Almost Live! Valeria & The Enemy of Time

Have you ever built your own house? Created your own business? Had your own baby? 

Written and published your own book? 

There are a lot of similarities! 

  • You think it will be done in no time. In fact, it drags on a lot longer than you would have imagined. 
  • When you have gotten a good start, you look around and say, Dang! I’m almost done! Only this and that to do, really. In fact, what you thought was your second and last revision was only your second revision. The revisions to go will first be numbered, and then they will be renamed things like “final” “last” and “the good one,” and then you will create a folder named “old versions,” where they all get dumped. Because, what if you write yourself into a corner and need to chuck it all back to last June’s revision?
  • You think you can do it all by yourself. Once you have decided on the self-publishing route, it all feels like it’s in your own hands. Type it up, throw a cover together, follow step-by-step instructions to make a Kindle book, hit publish and Ta Da! You are an author. But…
  • You have no idea. You will need a lot of people. Unless you are a technical genius, the one person you do not want to make mad is the one who is telling you what programs to load, building your website, going over how to use Scrivener (again) with great (apparent) patience, and getting your trim size and cover to all come together. You need beta readers. It was scary throwing it out to other people to read for the first time. But I was glad I took that step for my next (almost final now!) revision. My monthly Writers Forum Club meetings gave me ideas and contacts. Friends and family encouraged me (or at least humored me). And because I’m self-published, it will take a ton of people helping to share the news about my book and to post reviews, helping ultimately to make this a success.
  • You think your own house/business/baby/book is the best one there is. No, seriously. It is, right?

Writing a novel started as a challenge to myself. Actually, it began further back, as a co-challenge between Mel Newton and myself. “Write an eBook and Make Money Forever,” or at least that is how I remember the title of the book from the podcast “By the Book.” (Or is it “Buy” the Book?”) Two women, Jolenta and Kristen work through different self-help books for two weeks, living by them, and then reporting on the results. For the “Write an eBook…” episode, they worked up a book apiece and then self-published. One was an Amish romance, the other a comparison of the various Greek Gods to the Desperate Housewives. Mel and I both had the same thought. We could totally do this!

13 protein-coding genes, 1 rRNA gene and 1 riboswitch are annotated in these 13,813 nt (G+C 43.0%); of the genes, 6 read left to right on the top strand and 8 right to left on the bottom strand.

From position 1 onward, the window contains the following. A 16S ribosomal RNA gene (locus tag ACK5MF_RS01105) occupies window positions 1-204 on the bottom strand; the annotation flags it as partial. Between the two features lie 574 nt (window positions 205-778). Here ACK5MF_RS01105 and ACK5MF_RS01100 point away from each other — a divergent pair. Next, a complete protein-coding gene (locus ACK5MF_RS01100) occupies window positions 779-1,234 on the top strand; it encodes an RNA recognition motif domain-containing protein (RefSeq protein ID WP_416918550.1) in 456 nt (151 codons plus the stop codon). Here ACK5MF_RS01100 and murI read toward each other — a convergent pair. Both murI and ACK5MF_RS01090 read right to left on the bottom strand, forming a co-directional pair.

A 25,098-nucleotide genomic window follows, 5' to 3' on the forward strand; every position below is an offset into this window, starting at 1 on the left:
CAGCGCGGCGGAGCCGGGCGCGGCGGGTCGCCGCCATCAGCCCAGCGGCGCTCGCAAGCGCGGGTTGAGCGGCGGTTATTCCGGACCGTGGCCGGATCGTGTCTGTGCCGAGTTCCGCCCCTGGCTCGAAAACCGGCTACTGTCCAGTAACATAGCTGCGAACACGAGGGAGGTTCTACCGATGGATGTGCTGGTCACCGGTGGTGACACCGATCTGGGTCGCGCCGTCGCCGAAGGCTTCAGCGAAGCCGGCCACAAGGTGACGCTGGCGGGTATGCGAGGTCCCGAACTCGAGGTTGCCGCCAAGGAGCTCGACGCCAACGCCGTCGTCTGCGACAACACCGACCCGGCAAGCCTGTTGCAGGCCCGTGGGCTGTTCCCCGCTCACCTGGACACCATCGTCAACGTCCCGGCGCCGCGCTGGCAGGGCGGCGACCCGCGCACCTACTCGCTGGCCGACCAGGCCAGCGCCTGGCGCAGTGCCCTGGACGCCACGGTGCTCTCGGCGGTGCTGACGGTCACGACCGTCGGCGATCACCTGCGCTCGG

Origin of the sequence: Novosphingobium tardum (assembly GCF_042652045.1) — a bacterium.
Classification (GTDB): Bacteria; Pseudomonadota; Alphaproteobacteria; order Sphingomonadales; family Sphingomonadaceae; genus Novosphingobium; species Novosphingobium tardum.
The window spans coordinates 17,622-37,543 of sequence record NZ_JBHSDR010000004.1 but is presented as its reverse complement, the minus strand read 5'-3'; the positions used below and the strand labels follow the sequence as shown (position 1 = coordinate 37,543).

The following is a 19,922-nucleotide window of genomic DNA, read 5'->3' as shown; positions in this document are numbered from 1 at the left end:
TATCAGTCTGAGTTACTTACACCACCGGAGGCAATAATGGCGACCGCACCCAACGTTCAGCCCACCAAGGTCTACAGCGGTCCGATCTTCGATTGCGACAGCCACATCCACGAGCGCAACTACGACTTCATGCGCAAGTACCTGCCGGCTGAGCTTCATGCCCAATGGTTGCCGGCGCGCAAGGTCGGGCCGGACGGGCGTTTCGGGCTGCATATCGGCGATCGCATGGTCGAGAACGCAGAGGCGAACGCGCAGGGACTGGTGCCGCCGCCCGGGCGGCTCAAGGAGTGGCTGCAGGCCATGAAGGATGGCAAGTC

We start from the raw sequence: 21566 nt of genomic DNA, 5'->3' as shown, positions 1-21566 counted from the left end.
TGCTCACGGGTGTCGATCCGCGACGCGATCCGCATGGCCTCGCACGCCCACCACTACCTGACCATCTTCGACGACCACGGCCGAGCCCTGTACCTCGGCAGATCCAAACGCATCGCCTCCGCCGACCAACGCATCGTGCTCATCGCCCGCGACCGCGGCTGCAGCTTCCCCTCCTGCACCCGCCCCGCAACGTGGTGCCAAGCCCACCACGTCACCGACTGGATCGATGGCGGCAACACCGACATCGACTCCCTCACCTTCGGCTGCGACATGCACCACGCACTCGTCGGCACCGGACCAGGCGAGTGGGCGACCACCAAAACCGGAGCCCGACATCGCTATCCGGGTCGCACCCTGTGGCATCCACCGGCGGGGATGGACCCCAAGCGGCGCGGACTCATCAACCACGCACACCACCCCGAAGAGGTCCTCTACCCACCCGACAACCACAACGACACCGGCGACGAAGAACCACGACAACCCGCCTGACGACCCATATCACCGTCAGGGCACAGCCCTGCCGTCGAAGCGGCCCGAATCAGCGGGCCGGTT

We both came up with topics we already knew how to do, thought up pen names, downloaded Scrivener (an excellent program for writers) and gave ourselves thirty days to finish our books. We both squeaked in under the deadline with our manuscripts. (If you are curious about the results, Google Orvetta Black, Dinah Roberts, and Bar Napkin Guides.) At that point I felt thoroughly qualified to begin my next project, my true goal—writing a middle-grade novel!

I have tried to throw together 50,000 word novels in the past, every November, in fact. When the season turns to fall, Halloween is almost over and you can start tearing down the candy corn lights and plan your Christmas decorations, NaNoWriMo shows up on November 1st. National Novel Writers Month. You join up and get 30 days to pound out your 50k novel. It doesn’t have to be worthy, it just has to get written. Words on pages. I usually get about a week and a half in before I lose ground, fall behind and know I’ll never get it done by the 30th. Then I stash what I started in a pathetic file named “NaNoWriMo Starts” and wait until next November. 

Back to my goal. My first goal was to see if I could just start and finish a novel. No standards. Just come up with some characters, give them a job, take them through it, throw a few conflicts in, and wind it up with a conclusion. Don’t waste a good idea on it, because this would just be my practice novel. Once I proved to myself I could do that, then I would do the “real one.” 

But now I have my new saying. Lifted from my technical person, who is also writing a (collaborative) novel.

“I suck at crappy writing.”

Yes, if I were good at crappy writing, I’d have been done a long time ago and happily pounding out my fourth (crappy) novel. But once I own a piece of writing, it becomes personal. I see how it could be better. When someone suggests a way to give more interest, I don’t say, “Nope! It’s just a crappy novel to prove something to myself.” I gotta do the work. I become fond of my characters. Finally, I begin to realize it’s not just a throw-away crappy novel, but pretty nice, and someone else might really enjoy reading it. So I decided put it out there and hope people like it.

That is where I am with “Valeria & the Enemy of Time.” It’s done now, and will be live on Amazon in a day or two, both as eBook and print version. Here is my website so you can get a look at the book. Not all the buttons may be active yet, but they will be soon. I am putting an excerpt up, so be sure to check that out.

Happy Reading!

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